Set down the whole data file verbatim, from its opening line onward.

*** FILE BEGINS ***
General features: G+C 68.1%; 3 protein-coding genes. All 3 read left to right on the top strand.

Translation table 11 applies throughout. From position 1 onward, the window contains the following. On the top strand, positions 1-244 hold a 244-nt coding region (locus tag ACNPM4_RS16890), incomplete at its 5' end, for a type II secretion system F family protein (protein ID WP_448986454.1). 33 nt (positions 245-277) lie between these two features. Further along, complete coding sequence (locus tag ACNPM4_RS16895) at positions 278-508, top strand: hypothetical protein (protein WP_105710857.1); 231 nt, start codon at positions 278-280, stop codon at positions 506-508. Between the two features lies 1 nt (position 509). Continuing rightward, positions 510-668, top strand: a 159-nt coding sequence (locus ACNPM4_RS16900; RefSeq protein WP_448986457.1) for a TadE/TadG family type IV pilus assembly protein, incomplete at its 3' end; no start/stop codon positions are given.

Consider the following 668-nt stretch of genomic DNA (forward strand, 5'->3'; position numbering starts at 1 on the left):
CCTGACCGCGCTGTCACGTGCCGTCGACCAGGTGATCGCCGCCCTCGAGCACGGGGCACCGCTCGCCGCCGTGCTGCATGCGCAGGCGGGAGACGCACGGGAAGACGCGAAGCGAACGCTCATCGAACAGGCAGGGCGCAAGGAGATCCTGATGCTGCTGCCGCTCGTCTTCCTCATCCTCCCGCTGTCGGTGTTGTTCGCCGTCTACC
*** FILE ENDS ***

General features: G+C 68.1%; 3 protein-coding genes. All 3 read left to right on the top strand.

Translation table 11 applies throughout. From position 1 onward, the window contains the following. On the top strand, positions 1-244 hold a 244-nt coding region (locus tag ACNPM4_RS16890), incomplete at its 5' end, for a type II secretion system F family protein (protein ID WP_448986454.1). 33 nt (positions 245-277) lie between these two features. Further along, complete coding sequence (locus tag ACNPM4_RS16895) at positions 278-508, top strand: hypothetical protein (protein WP_105710857.1); 231 nt, start codon at positions 278-280, stop codon at positions 506-508. Between the two features lies 1 nt (position 509). Continuing rightward, positions 510-668, top strand: a 159-nt coding sequence (locus ACNPM4_RS16900; RefSeq protein WP_448986457.1) for a TadE/TadG family type IV pilus assembly protein, incomplete at its 3' end; no start/stop codon positions are given.

Consider the following 668-nt stretch of genomic DNA (forward strand, 5'->3'; position numbering starts at 1 on the left):
CCTGACCGCGCTGTCACGTGCCGTCGACCAGGTGATCGCCGCCCTCGAGCACGGGGCACCGCTCGCCGCCGTGCTGCATGCGCAGGCGGGAGACGCACGGGAAGACGCGAAGCGAACGCTCATCGAACAGGCAGGGCGCAAGGAGATCCTGATGCTGCTGCCGCTCGTCTTCCTCATCCTCCCGCTGTCGGTGTTGTTCGCCGTCTACC